While divorce is not easy, we can assist you at every step in the process.
Here are Divorce Steps for Mesa, Arizona and Phoenix, Arizona (Arizona statutes use the term dissolution of marriage instead of divorce), or How to File a Divorce in Mesa, Phoenix, Maricopa County, or Arizona:
STEP ONE: PETITION FOR DISSOLUTION OF MARRIAGE OR DIVORCE
The first step to a divorce in Arizona is filing a Petition for Dissolution of Marriage. One party (it doesn’t really matter which party files first) fills out the petition, makes the appropriate copies, and files it with the court. A filing fee must be paid to the clerk of the court at the time of filing.
PRO PER OR ATTORNEY FOR A DIVORCE; BUNDLED SERVICES
At Hawkins & Hawkins, our attorneys will provide representation and guidance for you throughout the divorce process. Mark W. Hawkins has 28 years of litigation experience, and has handled many challenging cases. Susan Hamblin Hawkins has many years of experience as an attorney. We frequently resolve cases with amicable settlement, through our mediation services and settlement conferences. If it is best for you, we will fight your case at trial.
If you represent yourself in a divorce, you are filing pro per, which means for yourself, without an attorney. The forms in Maricopa County, Arizona for Divorce or Dissolution of Marriage are well-written. They have instructions on how to fill out the petition and how to file. Many people are able to proceed with a divorce without using attorneys. If you have questions you can’t answer, at Hawkins & Hawkins we will assist you with filling out paperwork for an hourly fee, even if you plan to represent yourself. We may be able to answer your question over the phone, even if you intend to represent yourself. We can also represent persons for a single court hearing by using a Limited Notice of Appearance. These services can save money, and are referred to as Bundled or Unbundled Legal Services.
STEP TWO: SERVICE OF PROCESS
Once the petition is filed, you serve your husband or wife with the paperwork. They have 20 days to file a response. They will have to pay a filing fee also. If they don’t respond, you can apply for a default decree.
STEP THREE: 60 DAY STATUTORY WAITING PERIOD
Arizona law requires the parties to wait sixty (60) days from the time the divorce paperwork is served before a divorce decree can be filed.
OPTIONAL: TEMPORARY ORDERS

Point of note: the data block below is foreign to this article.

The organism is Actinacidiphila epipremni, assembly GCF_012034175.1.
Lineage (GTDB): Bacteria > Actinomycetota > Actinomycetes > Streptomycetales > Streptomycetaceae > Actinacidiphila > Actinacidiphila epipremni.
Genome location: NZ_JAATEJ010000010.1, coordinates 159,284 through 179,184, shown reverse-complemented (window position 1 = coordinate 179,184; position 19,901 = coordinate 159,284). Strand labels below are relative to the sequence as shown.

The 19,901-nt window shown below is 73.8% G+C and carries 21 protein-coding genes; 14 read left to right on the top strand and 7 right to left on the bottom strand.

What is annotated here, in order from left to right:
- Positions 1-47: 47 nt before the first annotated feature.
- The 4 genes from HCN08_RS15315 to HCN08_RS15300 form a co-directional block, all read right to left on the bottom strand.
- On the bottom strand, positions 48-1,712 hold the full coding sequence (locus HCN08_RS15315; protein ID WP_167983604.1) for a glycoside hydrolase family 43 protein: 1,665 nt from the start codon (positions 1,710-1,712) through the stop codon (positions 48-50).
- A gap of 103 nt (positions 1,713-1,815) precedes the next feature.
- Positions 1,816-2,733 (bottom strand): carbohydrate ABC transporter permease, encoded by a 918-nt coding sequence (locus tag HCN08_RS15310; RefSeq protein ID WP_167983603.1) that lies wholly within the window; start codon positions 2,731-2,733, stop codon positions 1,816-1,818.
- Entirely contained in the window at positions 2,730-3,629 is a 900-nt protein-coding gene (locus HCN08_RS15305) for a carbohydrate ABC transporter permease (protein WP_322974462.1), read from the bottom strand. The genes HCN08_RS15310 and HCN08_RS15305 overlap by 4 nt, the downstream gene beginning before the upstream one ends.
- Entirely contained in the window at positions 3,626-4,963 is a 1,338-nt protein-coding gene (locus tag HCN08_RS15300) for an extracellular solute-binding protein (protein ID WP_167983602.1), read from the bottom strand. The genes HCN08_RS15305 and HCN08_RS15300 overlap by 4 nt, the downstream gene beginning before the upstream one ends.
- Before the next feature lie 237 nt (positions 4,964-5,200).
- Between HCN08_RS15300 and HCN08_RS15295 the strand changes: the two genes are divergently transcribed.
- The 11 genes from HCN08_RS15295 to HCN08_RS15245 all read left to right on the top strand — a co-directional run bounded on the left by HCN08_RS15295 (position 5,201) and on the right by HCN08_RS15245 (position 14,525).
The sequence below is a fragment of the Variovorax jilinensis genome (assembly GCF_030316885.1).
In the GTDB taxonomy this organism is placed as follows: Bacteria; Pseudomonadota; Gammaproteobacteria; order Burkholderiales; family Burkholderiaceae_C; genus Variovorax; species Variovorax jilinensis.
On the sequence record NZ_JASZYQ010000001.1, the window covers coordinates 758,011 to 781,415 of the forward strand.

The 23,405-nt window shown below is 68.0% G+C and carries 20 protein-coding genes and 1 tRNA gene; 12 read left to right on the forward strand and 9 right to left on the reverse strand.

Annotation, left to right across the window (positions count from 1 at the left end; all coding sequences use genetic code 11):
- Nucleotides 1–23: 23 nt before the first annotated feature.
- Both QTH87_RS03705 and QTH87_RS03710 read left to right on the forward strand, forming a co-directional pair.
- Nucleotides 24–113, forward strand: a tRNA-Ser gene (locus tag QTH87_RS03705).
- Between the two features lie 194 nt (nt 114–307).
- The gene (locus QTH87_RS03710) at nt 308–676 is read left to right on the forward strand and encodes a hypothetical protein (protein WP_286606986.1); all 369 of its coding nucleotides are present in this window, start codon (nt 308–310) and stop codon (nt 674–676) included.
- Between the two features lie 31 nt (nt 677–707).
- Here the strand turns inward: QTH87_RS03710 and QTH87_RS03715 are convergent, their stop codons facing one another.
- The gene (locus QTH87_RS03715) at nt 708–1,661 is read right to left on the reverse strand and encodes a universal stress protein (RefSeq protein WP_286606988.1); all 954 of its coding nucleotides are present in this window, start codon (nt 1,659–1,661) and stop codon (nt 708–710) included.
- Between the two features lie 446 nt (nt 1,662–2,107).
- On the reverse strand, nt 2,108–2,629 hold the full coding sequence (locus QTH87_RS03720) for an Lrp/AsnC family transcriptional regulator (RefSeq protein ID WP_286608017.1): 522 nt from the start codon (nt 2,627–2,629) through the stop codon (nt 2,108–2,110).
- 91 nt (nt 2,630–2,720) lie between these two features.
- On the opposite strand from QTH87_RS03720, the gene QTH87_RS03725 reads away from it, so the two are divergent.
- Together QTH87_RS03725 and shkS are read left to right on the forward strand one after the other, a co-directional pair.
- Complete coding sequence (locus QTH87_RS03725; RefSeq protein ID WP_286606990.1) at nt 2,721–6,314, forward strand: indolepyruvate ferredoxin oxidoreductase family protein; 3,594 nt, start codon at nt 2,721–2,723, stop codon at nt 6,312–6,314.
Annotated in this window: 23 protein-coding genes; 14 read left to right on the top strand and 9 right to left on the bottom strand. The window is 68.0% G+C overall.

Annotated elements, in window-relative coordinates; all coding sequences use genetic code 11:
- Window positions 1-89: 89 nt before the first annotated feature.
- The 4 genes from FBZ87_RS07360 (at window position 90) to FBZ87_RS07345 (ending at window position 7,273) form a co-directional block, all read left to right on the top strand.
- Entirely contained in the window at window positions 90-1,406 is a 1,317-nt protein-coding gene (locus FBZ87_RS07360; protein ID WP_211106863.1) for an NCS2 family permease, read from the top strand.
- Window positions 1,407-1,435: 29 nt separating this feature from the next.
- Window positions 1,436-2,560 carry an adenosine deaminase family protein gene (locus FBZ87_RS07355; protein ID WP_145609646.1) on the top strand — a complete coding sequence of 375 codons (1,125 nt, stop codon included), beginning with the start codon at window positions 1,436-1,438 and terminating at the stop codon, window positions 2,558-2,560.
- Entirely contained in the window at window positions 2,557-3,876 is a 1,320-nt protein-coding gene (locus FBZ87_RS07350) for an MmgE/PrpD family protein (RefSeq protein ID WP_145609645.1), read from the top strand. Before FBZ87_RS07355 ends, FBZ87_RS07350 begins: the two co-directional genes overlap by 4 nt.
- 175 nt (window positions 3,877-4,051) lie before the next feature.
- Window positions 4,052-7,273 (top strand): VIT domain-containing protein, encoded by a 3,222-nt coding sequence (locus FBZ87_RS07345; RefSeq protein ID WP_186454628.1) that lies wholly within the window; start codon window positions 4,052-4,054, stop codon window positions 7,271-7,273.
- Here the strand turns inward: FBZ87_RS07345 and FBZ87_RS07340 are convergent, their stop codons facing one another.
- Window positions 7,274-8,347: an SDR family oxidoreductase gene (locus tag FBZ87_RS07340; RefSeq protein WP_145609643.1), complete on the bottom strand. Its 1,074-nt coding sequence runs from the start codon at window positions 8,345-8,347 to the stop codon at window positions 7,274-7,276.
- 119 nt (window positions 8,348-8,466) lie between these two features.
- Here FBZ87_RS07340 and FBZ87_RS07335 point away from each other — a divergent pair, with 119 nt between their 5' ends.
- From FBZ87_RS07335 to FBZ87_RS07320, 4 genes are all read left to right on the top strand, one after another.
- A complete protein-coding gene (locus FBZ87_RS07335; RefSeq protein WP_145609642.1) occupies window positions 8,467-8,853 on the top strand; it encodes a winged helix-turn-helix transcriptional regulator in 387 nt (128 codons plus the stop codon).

A Petition for Temporary Orders can be filed, if necessary.
STEP FOUR: SETTLEMENT CONFERENCES AND NEGOTIATION
The parties can settle all or part of the issues at any time. The court will set a Resolution Management Conference, where the parties meet to try and settle the case, and then afterwards meet with the judge to report their success. Settlement is highly encouraged by the courts, since it saves everyone time, money, and stress. Settlements can be made pursuant to Rule 69 of the Arizona Rules of Family Law Procedure if they are in writing. These agreements can be binding. Ask an attorney if you need help before you sign. At Hawkins & Hawkins, we can give you guidance on settlement on an hourly basis, even if you are representing yourself (pro per). If you agree on everything, you can file a Consent Decree, which resolves the entire case and is a type of final Divorce Decree or Decree of Dissolution of Marriage. If narcissism or parental alienation are factors, we will address those issues.
STEP FIVE: DISCOVERY OR INFORMATION EXCHANGE
The parties should exchange the information necessary to proceed with the divorce, for example: Bank Statements, account balances for retirement accounts, blue book prices for vehicles, statement showing first and second, or heloc, mortgage balances, lists of personal property and values, child support worksheet, pay stubs and tax information. There is also an Affidavit of Financial Information or AFI that is required, which is a summary of income information as well as a monthly budget and list of debts. The parties may use Interrogatories (Uniform or Non-Uniform) or subpoenas to obtain more information.
STEP SIX: TRIAL
If the parties are unable to settle, the court will set the case for trial. Most trial dates are set about six months or more after the petition for dissolution is first filed. At trial, the parties testify; they may also call witnesses. The parties present their exhibits or evidence, which includes the items that were part of discovery. Everything you might use at trial, you are supposed to give to the other side at least 30 days before the trial, and then you give the other party those exhibits you will actually use five business days before trial, with your Joint Pre-Trial Statement (or you can file separately). If a fair settlement is possible, it is a better option than trial; trial is expensive.
STEP SEVEN: DIVORCE DECREE, I.E., DECREE OF DISSOLUTION OF MARRIAGE
After the trial, the judge will decide all the issues in a written minute entry, which may be the final decree, or the judge may ask the parties to prepare and submit a final decree. The divorce is final when the judge signs and files the Decree of Dissolution of Marriage. The parties receive a copy in the mail.
This web site is not legal advice. If you need legal advice, contact an attorney. The attorneys at Hawkins & Hawkins are licensed in Arizona only.